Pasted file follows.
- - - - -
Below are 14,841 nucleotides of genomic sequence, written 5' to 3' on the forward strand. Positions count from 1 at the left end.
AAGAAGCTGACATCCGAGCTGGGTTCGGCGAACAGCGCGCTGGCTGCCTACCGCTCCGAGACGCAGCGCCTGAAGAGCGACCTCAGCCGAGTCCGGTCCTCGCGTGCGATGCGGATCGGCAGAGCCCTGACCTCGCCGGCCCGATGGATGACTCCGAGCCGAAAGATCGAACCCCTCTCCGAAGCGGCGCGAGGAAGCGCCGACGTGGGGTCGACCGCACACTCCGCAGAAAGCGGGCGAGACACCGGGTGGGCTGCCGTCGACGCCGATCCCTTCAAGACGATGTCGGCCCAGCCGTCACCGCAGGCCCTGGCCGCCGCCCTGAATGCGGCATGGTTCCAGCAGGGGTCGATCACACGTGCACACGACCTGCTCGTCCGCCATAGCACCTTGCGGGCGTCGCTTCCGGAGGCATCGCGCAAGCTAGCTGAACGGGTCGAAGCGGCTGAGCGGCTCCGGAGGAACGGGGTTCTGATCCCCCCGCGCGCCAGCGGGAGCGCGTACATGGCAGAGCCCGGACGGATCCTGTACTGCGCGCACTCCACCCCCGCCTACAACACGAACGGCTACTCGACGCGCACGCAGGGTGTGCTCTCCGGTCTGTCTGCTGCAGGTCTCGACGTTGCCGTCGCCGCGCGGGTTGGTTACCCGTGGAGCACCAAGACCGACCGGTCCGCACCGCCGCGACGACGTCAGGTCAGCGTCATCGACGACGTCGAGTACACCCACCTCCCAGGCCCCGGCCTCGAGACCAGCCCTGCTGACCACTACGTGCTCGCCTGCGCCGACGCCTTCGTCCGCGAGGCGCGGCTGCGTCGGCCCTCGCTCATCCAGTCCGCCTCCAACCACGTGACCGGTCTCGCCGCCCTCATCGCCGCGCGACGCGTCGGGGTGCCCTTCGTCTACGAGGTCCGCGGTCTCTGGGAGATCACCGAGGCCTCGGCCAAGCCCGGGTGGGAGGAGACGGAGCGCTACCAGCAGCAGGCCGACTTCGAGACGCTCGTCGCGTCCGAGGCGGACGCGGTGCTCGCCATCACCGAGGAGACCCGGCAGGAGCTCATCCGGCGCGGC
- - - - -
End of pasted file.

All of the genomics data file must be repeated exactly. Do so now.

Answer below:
Below are 14,841 nucleotides of genomic sequence, written 5' to 3' on the forward strand. Positions count from 1 at the left end.
AAGAAGCTGACATCCGAGCTGGGTTCGGCGAACAGCGCGCTGGCTGCCTACCGCTCCGAGACGCAGCGCCTGAAGAGCGACCTCAGCCGAGTCCGGTCCTCGCGTGCGATGCGGATCGGCAGAGCCCTGACCTCGCCGGCCCGATGGATGACTCCGAGCCGAAAGATCGAACCCCTCTCCGAAGCGGCGCGAGGAAGCGCCGACGTGGGGTCGACCGCACACTCCGCAGAAAGCGGGCGAGACACCGGGTGGGCTGCCGTCGACGCCGATCCCTTCAAGACGATGTCGGCCCAGCCGTCACCGCAGGCCCTGGCCGCCGCCCTGAATGCGGCATGGTTCCAGCAGGGGTCGATCACACGTGCACACGACCTGCTCGTCCGCCATAGCACCTTGCGGGCGTCGCTTCCGGAGGCATCGCGCAAGCTAGCTGAACGGGTCGAAGCGGCTGAGCGGCTCCGGAGGAACGGGGTTCTGATCCCCCCGCGCGCCAGCGGGAGCGCGTACATGGCAGAGCCCGGACGGATCCTGTACTGCGCGCACTCCACCCCCGCCTACAACACGAACGGCTACTCGACGCGCACGCAGGGTGTGCTCTCCGGTCTGTCTGCTGCAGGTCTCGACGTTGCCGTCGCCGCGCGGGTTGGTTACCCGTGGAGCACCAAGACCGACCGGTCCGCACCGCCGCGACGACGTCAGGTCAGCGTCATCGACGACGTCGAGTACACCCACCTCCCAGGCCCCGGCCTCGAGACCAGCCCTGCTGACCACTACGTGCTCGCCTGCGCCGACGCCTTCGTCCGCGAGGCGCGGCTGCGTCGGCCCTCGCTCATCCAGTCCGCCTCCAACCACGTGACCGGTCTCGCCGCCCTCATCGCCGCGCGACGCGTCGGGGTGCCCTTCGTCTACGAGGTCCGCGGTCTCTGGGAGATCACCGAGGCCTCGGCCAAGCCCGGGTGGGAGGAGACGGAGCGCTACCAGCAGCAGGCCGACTTCGAGACGCTCGTCGCGTCCGAGGCGGACGCGGTGCTCGCCATCACCGAGGAGACCCGGCAGGAGCTCATCCGGCGCGGC